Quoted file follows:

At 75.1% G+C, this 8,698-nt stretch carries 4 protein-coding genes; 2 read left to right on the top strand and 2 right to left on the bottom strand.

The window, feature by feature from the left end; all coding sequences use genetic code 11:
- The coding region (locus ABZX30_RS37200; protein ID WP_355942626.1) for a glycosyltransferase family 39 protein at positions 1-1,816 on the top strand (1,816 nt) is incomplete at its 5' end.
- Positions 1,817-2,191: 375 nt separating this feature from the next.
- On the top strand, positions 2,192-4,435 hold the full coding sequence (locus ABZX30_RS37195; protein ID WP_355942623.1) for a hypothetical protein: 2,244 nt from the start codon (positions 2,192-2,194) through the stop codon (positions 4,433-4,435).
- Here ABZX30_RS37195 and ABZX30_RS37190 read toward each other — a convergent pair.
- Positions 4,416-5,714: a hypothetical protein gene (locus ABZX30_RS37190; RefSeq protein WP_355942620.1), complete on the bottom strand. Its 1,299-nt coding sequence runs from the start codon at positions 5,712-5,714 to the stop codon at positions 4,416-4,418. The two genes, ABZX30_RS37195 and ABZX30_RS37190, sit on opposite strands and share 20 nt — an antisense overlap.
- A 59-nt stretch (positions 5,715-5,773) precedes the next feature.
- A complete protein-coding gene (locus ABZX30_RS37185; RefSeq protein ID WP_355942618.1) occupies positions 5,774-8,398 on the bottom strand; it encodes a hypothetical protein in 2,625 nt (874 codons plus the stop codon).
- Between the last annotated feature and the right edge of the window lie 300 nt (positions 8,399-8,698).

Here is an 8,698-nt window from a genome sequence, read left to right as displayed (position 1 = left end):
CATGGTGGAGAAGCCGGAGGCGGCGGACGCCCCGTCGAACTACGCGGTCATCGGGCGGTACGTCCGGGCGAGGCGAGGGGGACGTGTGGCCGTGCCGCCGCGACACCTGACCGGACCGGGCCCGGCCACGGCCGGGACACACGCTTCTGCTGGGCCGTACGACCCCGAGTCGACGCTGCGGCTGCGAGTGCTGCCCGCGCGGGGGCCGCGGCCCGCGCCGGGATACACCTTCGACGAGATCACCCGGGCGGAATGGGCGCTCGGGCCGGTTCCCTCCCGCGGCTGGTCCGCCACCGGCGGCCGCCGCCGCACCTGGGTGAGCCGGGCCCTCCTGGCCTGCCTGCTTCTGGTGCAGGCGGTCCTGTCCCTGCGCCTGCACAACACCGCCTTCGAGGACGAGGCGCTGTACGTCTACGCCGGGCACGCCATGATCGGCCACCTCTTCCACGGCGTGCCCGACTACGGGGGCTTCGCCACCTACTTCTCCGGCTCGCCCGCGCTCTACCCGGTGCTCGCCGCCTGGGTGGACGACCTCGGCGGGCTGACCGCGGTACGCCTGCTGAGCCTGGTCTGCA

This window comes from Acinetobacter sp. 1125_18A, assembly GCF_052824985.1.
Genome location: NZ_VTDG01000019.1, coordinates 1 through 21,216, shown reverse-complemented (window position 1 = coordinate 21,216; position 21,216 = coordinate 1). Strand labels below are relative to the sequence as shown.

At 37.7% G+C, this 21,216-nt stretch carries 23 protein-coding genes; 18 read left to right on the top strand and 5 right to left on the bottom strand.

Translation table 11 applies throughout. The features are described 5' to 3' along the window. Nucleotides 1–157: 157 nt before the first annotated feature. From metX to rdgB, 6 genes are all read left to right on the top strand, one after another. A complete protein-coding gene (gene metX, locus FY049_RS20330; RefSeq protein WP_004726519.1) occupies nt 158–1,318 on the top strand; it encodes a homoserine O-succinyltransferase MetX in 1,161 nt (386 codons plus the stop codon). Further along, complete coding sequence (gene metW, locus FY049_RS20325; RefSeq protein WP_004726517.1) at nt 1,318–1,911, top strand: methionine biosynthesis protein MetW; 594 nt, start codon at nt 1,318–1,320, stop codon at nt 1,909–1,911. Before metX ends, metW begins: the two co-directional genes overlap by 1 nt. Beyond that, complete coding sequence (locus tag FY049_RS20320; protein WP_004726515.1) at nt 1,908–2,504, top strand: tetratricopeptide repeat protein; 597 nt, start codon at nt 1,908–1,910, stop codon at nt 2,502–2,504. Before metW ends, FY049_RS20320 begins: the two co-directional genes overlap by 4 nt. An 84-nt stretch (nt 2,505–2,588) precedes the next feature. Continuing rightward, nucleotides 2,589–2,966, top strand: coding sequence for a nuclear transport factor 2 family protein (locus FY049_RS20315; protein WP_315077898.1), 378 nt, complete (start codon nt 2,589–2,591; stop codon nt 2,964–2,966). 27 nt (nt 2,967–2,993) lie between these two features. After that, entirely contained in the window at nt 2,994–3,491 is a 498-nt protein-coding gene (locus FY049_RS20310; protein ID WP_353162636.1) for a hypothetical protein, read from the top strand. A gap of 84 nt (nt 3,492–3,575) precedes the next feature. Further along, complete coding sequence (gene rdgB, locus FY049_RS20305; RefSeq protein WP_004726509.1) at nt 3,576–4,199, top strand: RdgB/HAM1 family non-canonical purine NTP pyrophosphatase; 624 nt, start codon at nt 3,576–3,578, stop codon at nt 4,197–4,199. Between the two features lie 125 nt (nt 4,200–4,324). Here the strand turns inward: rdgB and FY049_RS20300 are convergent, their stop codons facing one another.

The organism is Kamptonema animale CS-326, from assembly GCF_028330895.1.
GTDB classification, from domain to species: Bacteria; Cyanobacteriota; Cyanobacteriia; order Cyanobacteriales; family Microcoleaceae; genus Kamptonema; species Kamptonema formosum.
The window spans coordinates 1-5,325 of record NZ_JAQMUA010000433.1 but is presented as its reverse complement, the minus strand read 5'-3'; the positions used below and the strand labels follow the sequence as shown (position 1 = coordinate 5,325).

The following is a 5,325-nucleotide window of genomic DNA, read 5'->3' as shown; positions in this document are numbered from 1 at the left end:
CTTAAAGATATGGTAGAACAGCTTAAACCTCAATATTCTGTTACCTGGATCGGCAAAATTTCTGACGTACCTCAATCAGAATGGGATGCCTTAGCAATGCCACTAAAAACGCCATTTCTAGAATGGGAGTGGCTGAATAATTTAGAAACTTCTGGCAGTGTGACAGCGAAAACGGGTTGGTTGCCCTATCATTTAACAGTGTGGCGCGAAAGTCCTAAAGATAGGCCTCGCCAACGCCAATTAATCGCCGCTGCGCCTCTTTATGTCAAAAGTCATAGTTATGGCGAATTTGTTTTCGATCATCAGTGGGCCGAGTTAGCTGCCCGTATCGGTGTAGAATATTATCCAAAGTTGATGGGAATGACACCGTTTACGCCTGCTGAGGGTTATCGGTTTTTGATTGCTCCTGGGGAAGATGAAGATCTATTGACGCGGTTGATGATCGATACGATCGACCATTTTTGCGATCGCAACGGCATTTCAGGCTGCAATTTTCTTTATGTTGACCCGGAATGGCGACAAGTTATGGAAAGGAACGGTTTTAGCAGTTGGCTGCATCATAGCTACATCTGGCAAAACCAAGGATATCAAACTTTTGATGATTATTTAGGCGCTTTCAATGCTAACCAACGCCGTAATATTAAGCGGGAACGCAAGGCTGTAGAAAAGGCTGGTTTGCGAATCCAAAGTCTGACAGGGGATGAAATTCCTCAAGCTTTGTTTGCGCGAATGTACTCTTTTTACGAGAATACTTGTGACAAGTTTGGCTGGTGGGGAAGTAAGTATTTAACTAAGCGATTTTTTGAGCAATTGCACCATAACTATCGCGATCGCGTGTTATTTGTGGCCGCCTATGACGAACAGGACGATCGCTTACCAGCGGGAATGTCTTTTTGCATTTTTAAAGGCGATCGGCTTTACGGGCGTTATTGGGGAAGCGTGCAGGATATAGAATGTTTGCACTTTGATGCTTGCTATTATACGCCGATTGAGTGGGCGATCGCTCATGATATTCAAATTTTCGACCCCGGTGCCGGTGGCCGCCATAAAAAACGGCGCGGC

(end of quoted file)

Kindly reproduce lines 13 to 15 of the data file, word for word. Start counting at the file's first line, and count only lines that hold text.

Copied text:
This window comes from Acinetobacter sp. 1125_18A, assembly GCF_052824985.1.
Genome location: NZ_VTDG01000019.1, coordinates 1 through 21,216, shown reverse-complemented (window position 1 = coordinate 21,216; position 21,216 = coordinate 1). Strand labels below are relative to the sequence as shown.

At 37.7% G+C, this 21,216-nt stretch carries 23 protein-coding genes; 18 read left to right on the top strand and 5 right to left on the bottom strand.